Saint Paul is incredibly lucky to count not just one, but two food halls packed with stalls of incredible Hmong cuisine.
In the warmer months at Hmongtown Marketplace on Como Avenue, the number of vendors expands into outdoor stalls. Tables are stacked with the abundance of the season: bitter melons, lemongrass, eggplant, Chinese broccoli, mile-long scallions, and so many herbs. Inside, year round, there are eleven food vendors mixed in with other shops, and with an impressive abundance of dishes all just begging for a major feast.
Hmong Village on Johnson Parkway is a sprawling mall with shops filled with clothes, gifts, treats, and food stalls filling the entire area with tempting aromas.
Both locations are packed with small vendors, with special recipes peppered with regional specialties from Laos, Thailand, and Vietnam. These dishes are only a beginner’s roadmap, there’s so much to eat and see.
Long, thick sausages are stuffed until the casing stretches with coarse ground pork meat mixed with tangy galangal, zippy ginger, floral Thai basil, snappy-hot Thai chilis and a generous amount of pork fat. Cooked up crisp and sliced, the juices smoosh out into your mouth and light up all those pleasure receptors like a winning pinball machine. Order extra for later. These reheat beautifully alongside some soft scrambled eggs.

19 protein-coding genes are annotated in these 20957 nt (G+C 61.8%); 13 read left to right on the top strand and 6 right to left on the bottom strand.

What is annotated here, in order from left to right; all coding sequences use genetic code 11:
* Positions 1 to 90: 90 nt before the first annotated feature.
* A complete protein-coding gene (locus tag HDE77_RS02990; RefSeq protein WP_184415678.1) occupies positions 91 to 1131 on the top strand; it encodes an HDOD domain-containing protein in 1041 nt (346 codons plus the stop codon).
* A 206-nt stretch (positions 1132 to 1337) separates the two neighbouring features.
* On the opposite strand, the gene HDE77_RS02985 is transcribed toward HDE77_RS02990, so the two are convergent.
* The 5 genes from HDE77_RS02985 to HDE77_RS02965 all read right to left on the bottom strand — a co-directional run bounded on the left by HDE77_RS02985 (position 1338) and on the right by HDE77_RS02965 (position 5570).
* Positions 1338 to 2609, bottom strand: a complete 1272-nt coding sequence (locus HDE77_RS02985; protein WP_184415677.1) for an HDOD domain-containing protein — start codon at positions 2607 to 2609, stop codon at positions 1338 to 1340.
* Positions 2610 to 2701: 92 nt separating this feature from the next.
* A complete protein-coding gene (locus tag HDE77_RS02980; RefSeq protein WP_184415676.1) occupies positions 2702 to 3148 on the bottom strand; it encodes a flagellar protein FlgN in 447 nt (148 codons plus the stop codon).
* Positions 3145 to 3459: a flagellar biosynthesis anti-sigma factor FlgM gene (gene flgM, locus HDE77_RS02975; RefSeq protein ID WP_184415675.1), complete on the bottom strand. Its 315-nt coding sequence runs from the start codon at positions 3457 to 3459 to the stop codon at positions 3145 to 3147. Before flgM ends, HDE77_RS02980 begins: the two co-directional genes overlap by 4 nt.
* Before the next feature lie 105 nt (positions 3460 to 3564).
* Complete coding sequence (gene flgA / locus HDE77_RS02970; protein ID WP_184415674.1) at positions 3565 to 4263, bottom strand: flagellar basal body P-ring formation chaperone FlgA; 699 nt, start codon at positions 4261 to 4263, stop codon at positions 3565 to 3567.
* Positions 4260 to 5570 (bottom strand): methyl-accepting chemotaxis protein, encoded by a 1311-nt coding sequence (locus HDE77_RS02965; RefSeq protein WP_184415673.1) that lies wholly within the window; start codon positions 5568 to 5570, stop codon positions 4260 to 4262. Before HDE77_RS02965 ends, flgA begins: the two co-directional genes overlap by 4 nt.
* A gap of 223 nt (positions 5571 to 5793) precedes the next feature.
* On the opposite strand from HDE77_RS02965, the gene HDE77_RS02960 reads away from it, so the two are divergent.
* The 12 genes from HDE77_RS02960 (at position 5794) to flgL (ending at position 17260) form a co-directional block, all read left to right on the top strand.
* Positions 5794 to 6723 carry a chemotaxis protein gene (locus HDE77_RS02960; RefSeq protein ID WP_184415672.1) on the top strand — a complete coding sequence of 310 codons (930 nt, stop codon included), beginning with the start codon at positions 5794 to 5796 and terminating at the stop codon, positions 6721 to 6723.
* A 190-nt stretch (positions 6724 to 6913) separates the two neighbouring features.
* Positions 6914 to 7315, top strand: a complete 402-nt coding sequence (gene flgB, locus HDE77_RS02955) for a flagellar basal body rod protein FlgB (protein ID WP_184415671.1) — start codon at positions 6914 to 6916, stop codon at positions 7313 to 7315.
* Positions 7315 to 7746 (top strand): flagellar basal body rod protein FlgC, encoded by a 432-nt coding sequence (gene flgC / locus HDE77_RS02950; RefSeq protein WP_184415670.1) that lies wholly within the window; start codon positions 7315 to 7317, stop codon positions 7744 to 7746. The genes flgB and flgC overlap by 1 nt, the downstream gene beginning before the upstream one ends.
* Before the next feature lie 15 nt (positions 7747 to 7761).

2. Stuffed Wings
A wonder of culinary engineering, these thunderously crunchy wings are carefully stuffed, reassembled and fried into a full meal in and of themselves. Inside is a mixture of ground meat, simply seasoned and mixed with bean thread noodles into an unctuous mouthful.
3. Green Papaya Salad
This dish is absolutely built for a sweltering, steamy day in the depths of summer. Some days it’s better to sweat from the inside out. Green papaya is shaved into strips and tossed into a giant, wooden mortar with lime juice, fish sauce, huge handfuls of herbs, tomatoes, and a generous amount of chilis. The entire mixture is pounded into a cacophony of fresh, hot, and funky flavors with a slurpable juice.
4. Purple Rice
This your mouth’s savior when the spice of the chili peppers in other dishes builds to a searing crescendo. The tacky tender texture coats and collapses in your mouth with each chew. It’s a reprieve from all the big flavors, but also its own, very special and filling thing. Hmong kitchens have long been masters of making the most with available ingredients and the rice is a shining example of the beauty and specialness of simplicity mastered.
5. Bubble Tea
It’s not all spice and savory inside these markets. Sip a sweet beverage filled with tapioca balls, like the nab vam, a tri-colored drink with a sweet coconut milk base that’s filled with Willy Wonka colors.
Joy Summers is an award-winning columnist and food writer whose work has appeared in Food Network Magazine, People, City Pages, Minnesota Monthly, Lavender, and Eater. She's been known to take to backcountry roads and plunge into new environments in search of elusive ingredients at their peak. As a passionate storyteller, she strives to connect people with the words that serve them best. She lives in Cathedral Hill with her husband and young children.